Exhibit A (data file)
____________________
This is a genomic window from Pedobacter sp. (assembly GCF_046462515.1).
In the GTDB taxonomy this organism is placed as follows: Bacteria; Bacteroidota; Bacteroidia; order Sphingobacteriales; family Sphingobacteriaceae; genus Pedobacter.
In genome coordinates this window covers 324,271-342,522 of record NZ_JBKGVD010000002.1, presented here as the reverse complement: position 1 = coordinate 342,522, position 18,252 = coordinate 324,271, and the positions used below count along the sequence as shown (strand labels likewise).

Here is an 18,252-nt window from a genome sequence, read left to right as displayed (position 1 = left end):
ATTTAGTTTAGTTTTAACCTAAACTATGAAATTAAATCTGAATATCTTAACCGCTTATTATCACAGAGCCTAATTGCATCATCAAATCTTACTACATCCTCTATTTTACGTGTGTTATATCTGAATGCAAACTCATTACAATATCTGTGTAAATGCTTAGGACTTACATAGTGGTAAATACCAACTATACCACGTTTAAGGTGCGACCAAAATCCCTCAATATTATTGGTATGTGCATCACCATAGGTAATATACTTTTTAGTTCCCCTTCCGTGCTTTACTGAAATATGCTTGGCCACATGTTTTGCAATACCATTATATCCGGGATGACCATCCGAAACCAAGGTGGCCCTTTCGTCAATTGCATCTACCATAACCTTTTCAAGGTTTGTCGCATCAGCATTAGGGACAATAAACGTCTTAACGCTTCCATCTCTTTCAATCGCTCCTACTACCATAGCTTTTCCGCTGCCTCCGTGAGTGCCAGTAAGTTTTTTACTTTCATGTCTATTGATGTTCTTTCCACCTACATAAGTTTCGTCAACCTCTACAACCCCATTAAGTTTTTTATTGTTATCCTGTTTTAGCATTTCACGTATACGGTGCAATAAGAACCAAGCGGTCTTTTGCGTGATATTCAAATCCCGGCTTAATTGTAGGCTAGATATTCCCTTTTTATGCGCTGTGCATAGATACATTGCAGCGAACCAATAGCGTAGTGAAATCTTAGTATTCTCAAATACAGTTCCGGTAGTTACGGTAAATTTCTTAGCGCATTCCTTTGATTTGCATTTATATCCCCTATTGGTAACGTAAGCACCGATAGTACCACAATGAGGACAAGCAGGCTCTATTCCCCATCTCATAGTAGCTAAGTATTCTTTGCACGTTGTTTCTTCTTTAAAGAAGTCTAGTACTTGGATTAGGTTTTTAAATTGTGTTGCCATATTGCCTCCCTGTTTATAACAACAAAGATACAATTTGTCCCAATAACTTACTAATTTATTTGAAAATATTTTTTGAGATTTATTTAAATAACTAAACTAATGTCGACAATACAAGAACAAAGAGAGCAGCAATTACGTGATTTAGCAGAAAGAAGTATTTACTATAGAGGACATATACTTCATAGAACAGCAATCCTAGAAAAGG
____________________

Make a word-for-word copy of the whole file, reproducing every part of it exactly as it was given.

This is a genomic window from Pedobacter sp. (assembly GCF_046462515.1).
In the GTDB taxonomy this organism is placed as follows: Bacteria; Bacteroidota; Bacteroidia; order Sphingobacteriales; family Sphingobacteriaceae; genus Pedobacter.
In genome coordinates this window covers 324,271-342,522 of record NZ_JBKGVD010000002.1, presented here as the reverse complement: position 1 = coordinate 342,522, position 18,252 = coordinate 324,271, and the positions used below count along the sequence as shown (strand labels likewise).

Here is an 18,252-nt window from a genome sequence, read left to right as displayed (position 1 = left end):
ATTTAGTTTAGTTTTAACCTAAACTATGAAATTAAATCTGAATATCTTAACCGCTTATTATCACAGAGCCTAATTGCATCATCAAATCTTACTACATCCTCTATTTTACGTGTGTTATATCTGAATGCAAACTCATTACAATATCTGTGTAAATGCTTAGGACTTACATAGTGGTAAATACCAACTATACCACGTTTAAGGTGCGACCAAAATCCCTCAATATTATTGGTATGTGCATCACCATAGGTAATATACTTTTTAGTTCCCCTTCCGTGCTTTACTGAAATATGCTTGGCCACATGTTTTGCAATACCATTATATCCGGGATGACCATCCGAAACCAAGGTGGCCCTTTCGTCAATTGCATCTACCATAACCTTTTCAAGGTTTGTCGCATCAGCATTAGGGACAATAAACGTCTTAACGCTTCCATCTCTTTCAATCGCTCCTACTACCATAGCTTTTCCGCTGCCTCCGTGAGTGCCAGTAAGTTTTTTACTTTCATGTCTATTGATGTTCTTTCCACCTACATAAGTTTCGTCAACCTCTACAACCCCATTAAGTTTTTTATTGTTATCCTGTTTTAGCATTTCACGTATACGGTGCAATAAGAACCAAGCGGTCTTTTGCGTGATATTCAAATCCCGGCTTAATTGTAGGCTAGATATTCCCTTTTTATGCGCTGTGCATAGATACATTGCAGCGAACCAATAGCGTAGTGAAATCTTAGTATTCTCAAATACAGTTCCGGTAGTTACGGTAAATTTCTTAGCGCATTCCTTTGATTTGCATTTATATCCCCTATTGGTAACGTAAGCACCGATAGTACCACAATGAGGACAAGCAGGCTCTATTCCCCATCTCATAGTAGCTAAGTATTCTTTGCACGTTGTTTCTTCTTTAAAGAAGTCTAGTACTTGGATTAGGTTTTTAAATTGTGTTGCCATATTGCCTCCCTGTTTATAACAACAAAGATACAATTTGTCCCAATAACTTACTAATTTATTTGAAAATATTTTTTGAGATTTATTTAAATAACTAAACTAATGTCGACAATACAAGAACAAAGAGAGCAGCAATTACGTGATTTAGCAGAAAGAAGTATTTACTATAGAGGACATATACTTCATAGAACAGCAATCCTAGAAAAGG